It is really a matter of personal preference. I have been told by Adobe that the PSD file is smaller than the tif file. I always save as a PSD file because in my workflow re: I always know that the PSD file is my edited file. So my settings in LR is PSD as 16 bit. I also am a master printer and find that I prefer to keep all of my images in Adobe RGB since this is closer match to my inkjet printer. When using ProRGB my soft proofing is not as accurate. It is all arguable so test and see what works best for you. Here is screen shot of my LR settings.
Thanks for answering that question for me. I am sure that can really light a fire in forum discussions as to the right way. In other words since LR doesn't allow you to return a 32 bit .psd file when creating that for HDR then if the preference would be .psd I would just have to change it to .tif for that one function. I too have a similar workflow and understand my .psd files in LR to be my edited finished files. I don't create .jpg files and archive them. I feel that is redundant since it doesn't really take that long if I wanted to go back into LR and re export them if I needed to for any reason. What is your take on that?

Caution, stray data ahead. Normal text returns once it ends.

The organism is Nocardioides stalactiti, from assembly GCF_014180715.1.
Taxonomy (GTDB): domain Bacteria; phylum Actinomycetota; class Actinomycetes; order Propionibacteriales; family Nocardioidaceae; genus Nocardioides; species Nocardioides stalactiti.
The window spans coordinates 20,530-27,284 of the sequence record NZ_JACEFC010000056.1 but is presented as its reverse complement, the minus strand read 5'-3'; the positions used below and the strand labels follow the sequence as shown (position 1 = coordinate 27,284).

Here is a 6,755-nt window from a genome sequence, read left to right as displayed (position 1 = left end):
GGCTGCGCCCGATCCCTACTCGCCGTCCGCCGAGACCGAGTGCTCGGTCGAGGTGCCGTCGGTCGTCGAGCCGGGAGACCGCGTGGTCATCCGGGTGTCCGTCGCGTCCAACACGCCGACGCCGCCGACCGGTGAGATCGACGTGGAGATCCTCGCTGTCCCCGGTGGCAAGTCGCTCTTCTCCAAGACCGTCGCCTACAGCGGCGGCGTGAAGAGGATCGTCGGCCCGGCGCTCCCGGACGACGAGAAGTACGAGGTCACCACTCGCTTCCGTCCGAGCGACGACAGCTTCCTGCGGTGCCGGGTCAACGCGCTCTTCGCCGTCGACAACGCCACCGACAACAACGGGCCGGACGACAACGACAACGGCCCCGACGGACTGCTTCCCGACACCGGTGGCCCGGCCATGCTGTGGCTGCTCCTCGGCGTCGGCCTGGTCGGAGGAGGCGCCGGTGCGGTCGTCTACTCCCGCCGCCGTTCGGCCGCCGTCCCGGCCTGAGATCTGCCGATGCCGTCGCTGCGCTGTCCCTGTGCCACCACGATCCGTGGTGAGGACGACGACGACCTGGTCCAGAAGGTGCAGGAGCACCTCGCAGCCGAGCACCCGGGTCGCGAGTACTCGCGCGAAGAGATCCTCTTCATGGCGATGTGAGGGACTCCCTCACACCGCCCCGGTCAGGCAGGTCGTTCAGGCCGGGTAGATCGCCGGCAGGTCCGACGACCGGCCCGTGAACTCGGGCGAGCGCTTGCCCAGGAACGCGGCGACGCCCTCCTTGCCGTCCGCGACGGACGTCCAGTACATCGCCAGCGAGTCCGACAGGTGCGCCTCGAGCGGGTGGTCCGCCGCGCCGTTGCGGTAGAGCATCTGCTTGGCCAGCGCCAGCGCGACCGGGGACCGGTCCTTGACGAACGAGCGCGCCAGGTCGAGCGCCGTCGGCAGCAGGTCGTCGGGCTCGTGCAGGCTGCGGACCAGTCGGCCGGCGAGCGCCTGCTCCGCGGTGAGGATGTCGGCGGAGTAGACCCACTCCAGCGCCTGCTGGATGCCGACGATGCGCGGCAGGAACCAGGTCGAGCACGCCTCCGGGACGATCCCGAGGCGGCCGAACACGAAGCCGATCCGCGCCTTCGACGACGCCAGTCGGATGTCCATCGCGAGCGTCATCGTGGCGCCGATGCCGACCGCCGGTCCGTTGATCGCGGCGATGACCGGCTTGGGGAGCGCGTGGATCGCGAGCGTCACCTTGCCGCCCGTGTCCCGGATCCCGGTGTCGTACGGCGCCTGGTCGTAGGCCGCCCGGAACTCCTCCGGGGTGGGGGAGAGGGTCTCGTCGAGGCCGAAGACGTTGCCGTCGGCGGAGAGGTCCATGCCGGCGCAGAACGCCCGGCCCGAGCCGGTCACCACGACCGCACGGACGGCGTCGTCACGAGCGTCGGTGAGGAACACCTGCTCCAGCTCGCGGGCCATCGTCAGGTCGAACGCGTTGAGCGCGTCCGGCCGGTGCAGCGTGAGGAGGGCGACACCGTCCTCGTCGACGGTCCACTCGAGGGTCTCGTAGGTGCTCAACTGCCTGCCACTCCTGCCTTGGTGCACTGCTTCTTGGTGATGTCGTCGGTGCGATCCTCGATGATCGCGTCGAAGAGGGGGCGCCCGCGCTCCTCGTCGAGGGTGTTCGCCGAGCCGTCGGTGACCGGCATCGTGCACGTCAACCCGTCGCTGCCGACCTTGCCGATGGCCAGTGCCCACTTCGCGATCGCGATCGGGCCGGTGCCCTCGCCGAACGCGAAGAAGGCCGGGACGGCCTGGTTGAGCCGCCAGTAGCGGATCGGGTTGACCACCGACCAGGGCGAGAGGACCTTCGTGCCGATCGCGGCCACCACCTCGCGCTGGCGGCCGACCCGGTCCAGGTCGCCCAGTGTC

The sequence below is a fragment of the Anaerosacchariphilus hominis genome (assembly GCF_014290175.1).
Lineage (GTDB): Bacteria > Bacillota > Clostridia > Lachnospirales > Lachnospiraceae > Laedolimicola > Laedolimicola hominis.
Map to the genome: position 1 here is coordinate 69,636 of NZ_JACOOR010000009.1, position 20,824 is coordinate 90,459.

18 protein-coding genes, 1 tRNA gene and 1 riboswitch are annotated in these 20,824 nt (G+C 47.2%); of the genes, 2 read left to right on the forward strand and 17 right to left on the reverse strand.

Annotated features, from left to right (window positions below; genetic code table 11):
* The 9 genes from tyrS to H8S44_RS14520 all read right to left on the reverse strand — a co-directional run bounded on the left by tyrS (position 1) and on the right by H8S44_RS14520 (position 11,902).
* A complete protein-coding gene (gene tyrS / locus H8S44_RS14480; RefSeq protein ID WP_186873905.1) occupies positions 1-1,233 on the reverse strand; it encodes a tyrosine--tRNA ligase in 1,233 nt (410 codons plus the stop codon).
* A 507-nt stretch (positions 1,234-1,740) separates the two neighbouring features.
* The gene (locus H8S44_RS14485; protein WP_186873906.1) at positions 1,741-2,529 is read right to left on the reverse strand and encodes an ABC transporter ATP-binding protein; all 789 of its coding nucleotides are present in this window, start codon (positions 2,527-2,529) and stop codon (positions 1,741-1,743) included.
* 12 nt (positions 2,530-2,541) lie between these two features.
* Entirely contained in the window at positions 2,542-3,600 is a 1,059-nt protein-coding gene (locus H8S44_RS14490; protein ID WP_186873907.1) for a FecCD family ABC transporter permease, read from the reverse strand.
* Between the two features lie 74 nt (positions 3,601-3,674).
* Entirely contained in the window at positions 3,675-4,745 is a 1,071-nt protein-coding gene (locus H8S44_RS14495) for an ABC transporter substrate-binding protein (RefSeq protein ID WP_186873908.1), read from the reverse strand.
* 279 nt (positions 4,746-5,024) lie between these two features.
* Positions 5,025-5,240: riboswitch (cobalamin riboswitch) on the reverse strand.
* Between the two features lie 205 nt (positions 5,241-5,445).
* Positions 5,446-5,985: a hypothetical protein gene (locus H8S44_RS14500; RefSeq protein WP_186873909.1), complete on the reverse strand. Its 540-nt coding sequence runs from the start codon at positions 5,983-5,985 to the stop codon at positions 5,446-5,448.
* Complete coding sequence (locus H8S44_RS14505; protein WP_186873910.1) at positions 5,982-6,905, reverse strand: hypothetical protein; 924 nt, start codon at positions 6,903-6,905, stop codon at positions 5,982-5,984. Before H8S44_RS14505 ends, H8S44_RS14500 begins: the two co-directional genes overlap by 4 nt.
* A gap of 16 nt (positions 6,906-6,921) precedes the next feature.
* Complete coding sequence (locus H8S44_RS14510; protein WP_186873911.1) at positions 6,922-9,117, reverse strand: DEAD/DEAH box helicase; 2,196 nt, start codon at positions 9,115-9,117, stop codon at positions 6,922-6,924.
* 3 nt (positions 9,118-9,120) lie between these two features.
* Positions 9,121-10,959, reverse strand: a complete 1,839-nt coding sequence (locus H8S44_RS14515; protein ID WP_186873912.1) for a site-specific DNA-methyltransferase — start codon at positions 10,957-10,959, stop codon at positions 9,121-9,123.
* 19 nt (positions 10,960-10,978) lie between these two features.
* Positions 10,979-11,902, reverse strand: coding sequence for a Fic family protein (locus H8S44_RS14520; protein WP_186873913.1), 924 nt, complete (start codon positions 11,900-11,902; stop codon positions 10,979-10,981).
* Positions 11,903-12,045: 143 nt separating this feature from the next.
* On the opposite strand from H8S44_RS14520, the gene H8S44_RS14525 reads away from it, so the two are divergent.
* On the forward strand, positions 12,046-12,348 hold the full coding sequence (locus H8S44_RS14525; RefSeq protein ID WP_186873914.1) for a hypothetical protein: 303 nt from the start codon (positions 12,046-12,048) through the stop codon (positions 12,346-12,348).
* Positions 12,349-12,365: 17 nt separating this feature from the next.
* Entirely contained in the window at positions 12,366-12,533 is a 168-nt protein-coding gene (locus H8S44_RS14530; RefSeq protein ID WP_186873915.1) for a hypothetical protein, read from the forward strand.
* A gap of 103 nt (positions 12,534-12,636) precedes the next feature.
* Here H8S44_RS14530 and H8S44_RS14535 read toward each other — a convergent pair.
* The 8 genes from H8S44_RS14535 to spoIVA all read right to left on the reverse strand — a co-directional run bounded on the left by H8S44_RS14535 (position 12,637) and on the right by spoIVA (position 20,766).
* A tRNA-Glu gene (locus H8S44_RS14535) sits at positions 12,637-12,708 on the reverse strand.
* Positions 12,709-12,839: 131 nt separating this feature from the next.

When working in LR, what a generally accepted better choice, returning your file as a .tif or .psd? I've noticed when using HDR Pro LR won't let you return a 32 bit .psd file. I'm wondering what the advantages/disadvantages of either option are? What should I make my setting in LR?
My choice of file probably depends on the software involved. If the image is coming from Photoshop, I will save it as a PSD file.
If the image is coming back from non-Adobe software, it will probably be a 16-bit TIF since the available choice is often only that or a JPG.
1 person found this helpful
Always choose TIF, a non-proprietary format, over the proprietary PSD.
The only technical reasons for choosing PSD are for obscure workflows. IIRC they are:
- PSD supports Duotone image mode
- PSD is needed for Photoshop's Displacement filter
- PSD allows InDesign to correctly display any transparent areas
I differ from the other 2 replies.
I used PSD for a long time but then realized the PSD files could only be opened by a program sold by Adobe (not that I am against Adobe in any way). Where as TIFF files can be opened by many different programs and can be displayed in the File Manager program for the OS I'm using.
A PSD file is only smaller in size if you don't have the Max Compatibility option turned on in the PS option. If that option isn't turned on LR can't read the file so you have to have it enabled. That makes a PSD and TIFF file basically the same size.
So I choose to save my PS work in TIFF format.
Also other Add-On programs like the ones in the NIK collection save the resulting file in TIFF format as it can't save it as a PSD (that is a proprietary Adobe format).